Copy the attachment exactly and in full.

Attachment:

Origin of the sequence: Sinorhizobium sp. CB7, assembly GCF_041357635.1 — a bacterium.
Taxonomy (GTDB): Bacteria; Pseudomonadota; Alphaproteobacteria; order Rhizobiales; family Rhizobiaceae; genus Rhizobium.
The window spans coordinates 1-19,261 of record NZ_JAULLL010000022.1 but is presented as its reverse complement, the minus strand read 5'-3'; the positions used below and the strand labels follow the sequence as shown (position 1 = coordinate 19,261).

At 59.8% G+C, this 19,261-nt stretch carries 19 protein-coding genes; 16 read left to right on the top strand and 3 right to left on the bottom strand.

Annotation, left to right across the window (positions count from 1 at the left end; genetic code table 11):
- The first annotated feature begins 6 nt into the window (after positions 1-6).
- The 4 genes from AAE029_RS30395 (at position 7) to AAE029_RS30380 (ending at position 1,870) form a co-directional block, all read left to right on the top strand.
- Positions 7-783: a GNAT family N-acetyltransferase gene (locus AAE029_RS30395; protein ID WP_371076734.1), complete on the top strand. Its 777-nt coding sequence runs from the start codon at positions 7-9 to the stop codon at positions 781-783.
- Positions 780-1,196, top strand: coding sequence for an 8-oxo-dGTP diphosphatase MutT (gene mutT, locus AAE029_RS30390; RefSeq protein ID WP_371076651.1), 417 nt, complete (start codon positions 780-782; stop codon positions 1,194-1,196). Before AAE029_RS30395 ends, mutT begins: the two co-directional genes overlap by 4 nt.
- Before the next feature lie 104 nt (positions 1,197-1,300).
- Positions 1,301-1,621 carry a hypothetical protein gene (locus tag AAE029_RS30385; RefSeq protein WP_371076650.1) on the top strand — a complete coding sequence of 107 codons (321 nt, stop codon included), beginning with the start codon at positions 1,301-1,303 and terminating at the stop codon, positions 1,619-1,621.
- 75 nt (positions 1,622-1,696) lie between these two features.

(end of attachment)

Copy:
Origin of the sequence: Sinorhizobium sp. CB7, assembly GCF_041357635.1 — a bacterium.
Taxonomy (GTDB): Bacteria; Pseudomonadota; Alphaproteobacteria; order Rhizobiales; family Rhizobiaceae; genus Rhizobium.
The window spans coordinates 1-19,261 of record NZ_JAULLL010000022.1 but is presented as its reverse complement, the minus strand read 5'-3'; the positions used below and the strand labels follow the sequence as shown (position 1 = coordinate 19,261).

At 59.8% G+C, this 19,261-nt stretch carries 19 protein-coding genes; 16 read left to right on the top strand and 3 right to left on the bottom strand.

Annotation, left to right across the window (positions count from 1 at the left end; genetic code table 11):
- The first annotated feature begins 6 nt into the window (after positions 1-6).
- The 4 genes from AAE029_RS30395 (at position 7) to AAE029_RS30380 (ending at position 1,870) form a co-directional block, all read left to right on the top strand.
- Positions 7-783: a GNAT family N-acetyltransferase gene (locus AAE029_RS30395; protein ID WP_371076734.1), complete on the top strand. Its 777-nt coding sequence runs from the start codon at positions 7-9 to the stop codon at positions 781-783.
- Positions 780-1,196, top strand: coding sequence for an 8-oxo-dGTP diphosphatase MutT (gene mutT, locus AAE029_RS30390; RefSeq protein ID WP_371076651.1), 417 nt, complete (start codon positions 780-782; stop codon positions 1,194-1,196). Before AAE029_RS30395 ends, mutT begins: the two co-directional genes overlap by 4 nt.
- Before the next feature lie 104 nt (positions 1,197-1,300).
- Positions 1,301-1,621 carry a hypothetical protein gene (locus tag AAE029_RS30385; RefSeq protein WP_371076650.1) on the top strand — a complete coding sequence of 107 codons (321 nt, stop codon included), beginning with the start codon at positions 1,301-1,303 and terminating at the stop codon, positions 1,619-1,621.
- 75 nt (positions 1,622-1,696) lie between these two features.